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Old 08-16-2019, 12:29 AM   #7
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Originally Posted by C3PO View Post
 Very few planes do emergency landings with full tanks because the check-list tells them to dump the fuel. Lately we've had a few that suffered engine failure during take-off or climb-out that found somewhere flat to ditch.

I can't remember any case where the plane staid intact if the tanks were empty and wheels retracted.
There are few cases, period, where an airliner-sized plane remains intact in an off-field landing. And breaking up without fire is better than remaining intact and catching fire. Heck, breaking up with fire is probably better than remaining intact with fire, because sections that come to a stop far from the burning sections won't catch fire. In any case outcomes without fire are far, far better than the same situation with fire. I read an analysis of the crash in Moscow earlier this year (intact, gear down, on field landing), that said the passengers in the rear of the aircraft had likely been rendered unconcious by asphyxia/CO poisoning before the aircraft came to a stop.
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Old 08-16-2019, 06:03 AM   #8
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Originally Posted by C3PO View Post
 Very few planes do emergency landings with full tanks because the check-list tells them to dump the fuel.

Many actually do that. Only larger planes have the capability to dump fuel. AFAIR, the A321 doesn't have such a capability.



The old FAA rule was that twin engine jets don't need to have it, before that, you had the 105% rule of the FAA: if the MTOW exceeds the maximum landing weight by 5%, you need a fuel dump system.



On the A330, such a system is optional, the airliners have to decide if they order it.
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Old 08-16-2019, 10:56 AM   #9
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The thing is that "empty" tanks are still very dangerous in the event of a fire. You can't jettison fuel to the last drop, and a few drops are enough to fill the tank of fuel vapor (again fuel in its liquid state doesn't ignite, its the vapors just above it). Now of course, if you have less mass, you have less kinetic energy released on impact. And less mass means a lower stall speed, which is always good when it comes to landing, especially in an engine failure scenario.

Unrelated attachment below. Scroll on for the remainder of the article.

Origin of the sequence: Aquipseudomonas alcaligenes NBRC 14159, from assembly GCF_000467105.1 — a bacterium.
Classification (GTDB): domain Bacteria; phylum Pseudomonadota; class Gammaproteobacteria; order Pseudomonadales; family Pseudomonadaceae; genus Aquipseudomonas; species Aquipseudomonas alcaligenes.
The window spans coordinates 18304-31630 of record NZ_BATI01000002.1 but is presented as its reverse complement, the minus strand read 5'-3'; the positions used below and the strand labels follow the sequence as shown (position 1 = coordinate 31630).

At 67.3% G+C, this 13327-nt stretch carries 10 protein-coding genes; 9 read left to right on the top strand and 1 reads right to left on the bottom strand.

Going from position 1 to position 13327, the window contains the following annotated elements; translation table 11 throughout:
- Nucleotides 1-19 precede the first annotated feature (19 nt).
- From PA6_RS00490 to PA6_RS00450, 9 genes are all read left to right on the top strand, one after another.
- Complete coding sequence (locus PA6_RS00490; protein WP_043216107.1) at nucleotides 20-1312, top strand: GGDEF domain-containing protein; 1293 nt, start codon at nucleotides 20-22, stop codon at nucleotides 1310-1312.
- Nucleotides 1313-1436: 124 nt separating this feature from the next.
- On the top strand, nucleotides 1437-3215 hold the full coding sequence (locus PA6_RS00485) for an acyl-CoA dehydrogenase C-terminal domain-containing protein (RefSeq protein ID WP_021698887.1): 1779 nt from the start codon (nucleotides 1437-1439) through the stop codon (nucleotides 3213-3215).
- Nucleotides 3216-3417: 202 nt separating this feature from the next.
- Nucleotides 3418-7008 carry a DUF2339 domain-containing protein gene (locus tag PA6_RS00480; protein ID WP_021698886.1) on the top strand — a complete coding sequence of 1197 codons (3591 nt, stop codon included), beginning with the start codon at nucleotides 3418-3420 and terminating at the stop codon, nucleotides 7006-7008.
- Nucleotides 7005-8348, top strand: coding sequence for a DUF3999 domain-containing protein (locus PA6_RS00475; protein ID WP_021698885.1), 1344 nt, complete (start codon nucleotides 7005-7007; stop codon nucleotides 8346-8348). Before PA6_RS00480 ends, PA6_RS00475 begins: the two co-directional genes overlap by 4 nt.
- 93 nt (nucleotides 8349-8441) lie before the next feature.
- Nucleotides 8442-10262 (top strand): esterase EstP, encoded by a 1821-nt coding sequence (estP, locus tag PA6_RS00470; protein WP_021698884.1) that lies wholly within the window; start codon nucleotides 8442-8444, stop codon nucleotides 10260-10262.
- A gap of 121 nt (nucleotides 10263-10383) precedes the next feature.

Last edited by N_Molson; 08-16-2019 at 11:00 AM.
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Old 08-16-2019, 03:23 PM   #10
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https://www.bbc.co.uk/news/world-europe-49369172

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Russia bird strike: How cool heads glided jet down to safety
10 minutes ago
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Old 08-17-2019, 08:45 AM   #11
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I think they still had one engine operating?
Ran across a video on YouTube: You can hear engine noise in the lead up to ground contact, but it's very much not normal.
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Old 08-17-2019, 10:54 AM   #12
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Yes, one engine failed on impact, the other kept running but didn't develop any thrust.

---------- Post added at 13:54 ---------- Previous post was at 13:32 ----------

Here are some of the videos:












Last edited by Artlav; 08-17-2019 at 10:57 AM.